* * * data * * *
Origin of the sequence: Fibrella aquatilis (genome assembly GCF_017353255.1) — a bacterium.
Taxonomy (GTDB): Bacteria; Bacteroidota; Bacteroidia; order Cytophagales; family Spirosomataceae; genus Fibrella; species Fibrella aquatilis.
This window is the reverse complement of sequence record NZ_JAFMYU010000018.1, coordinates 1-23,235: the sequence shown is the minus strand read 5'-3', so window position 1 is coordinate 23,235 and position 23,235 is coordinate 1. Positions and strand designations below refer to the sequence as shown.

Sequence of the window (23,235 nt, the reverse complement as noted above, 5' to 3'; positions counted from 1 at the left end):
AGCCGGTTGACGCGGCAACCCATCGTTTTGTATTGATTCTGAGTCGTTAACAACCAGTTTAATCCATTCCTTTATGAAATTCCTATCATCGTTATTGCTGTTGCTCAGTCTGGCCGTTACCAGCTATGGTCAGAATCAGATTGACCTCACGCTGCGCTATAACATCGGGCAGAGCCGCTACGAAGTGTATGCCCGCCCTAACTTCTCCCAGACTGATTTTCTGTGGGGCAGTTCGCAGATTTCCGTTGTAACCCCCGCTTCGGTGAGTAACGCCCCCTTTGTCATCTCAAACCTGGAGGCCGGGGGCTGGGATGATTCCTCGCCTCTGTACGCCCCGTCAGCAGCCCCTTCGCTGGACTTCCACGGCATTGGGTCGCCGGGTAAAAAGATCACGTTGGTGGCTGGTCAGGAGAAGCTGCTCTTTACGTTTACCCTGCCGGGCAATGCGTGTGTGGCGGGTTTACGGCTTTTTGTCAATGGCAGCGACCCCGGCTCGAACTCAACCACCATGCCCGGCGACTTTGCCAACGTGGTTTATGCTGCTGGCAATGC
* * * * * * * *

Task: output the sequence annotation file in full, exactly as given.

Origin of the sequence: Fibrella aquatilis (genome assembly GCF_017353255.1) — a bacterium.
Taxonomy (GTDB): Bacteria; Bacteroidota; Bacteroidia; order Cytophagales; family Spirosomataceae; genus Fibrella; species Fibrella aquatilis.
This window is the reverse complement of sequence record NZ_JAFMYU010000018.1, coordinates 1-23,235: the sequence shown is the minus strand read 5'-3', so window position 1 is coordinate 23,235 and position 23,235 is coordinate 1. Positions and strand designations below refer to the sequence as shown.

Sequence of the window (23,235 nt, the reverse complement as noted above, 5' to 3'; positions counted from 1 at the left end):
AGCCGGTTGACGCGGCAACCCATCGTTTTGTATTGATTCTGAGTCGTTAACAACCAGTTTAATCCATTCCTTTATGAAATTCCTATCATCGTTATTGCTGTTGCTCAGTCTGGCCGTTACCAGCTATGGTCAGAATCAGATTGACCTCACGCTGCGCTATAACATCGGGCAGAGCCGCTACGAAGTGTATGCCCGCCCTAACTTCTCCCAGACTGATTTTCTGTGGGGCAGTTCGCAGATTTCCGTTGTAACCCCCGCTTCGGTGAGTAACGCCCCCTTTGTCATCTCAAACCTGGAGGCCGGGGGCTGGGATGATTCCTCGCCTCTGTACGCCCCGTCAGCAGCCCCTTCGCTGGACTTCCACGGCATTGGGTCGCCGGGTAAAAAGATCACGTTGGTGGCTGGTCAGGAGAAGCTGCTCTTTACGTTTACCCTGCCGGGCAATGCGTGTGTGGCGGGTTTACGGCTTTTTGTCAATGGCAGCGACCCCGGCTCGAACTCAACCACCATGCCCGGCGACTTTGCCAACGTGGTTTATGCTGCTGGCAATGC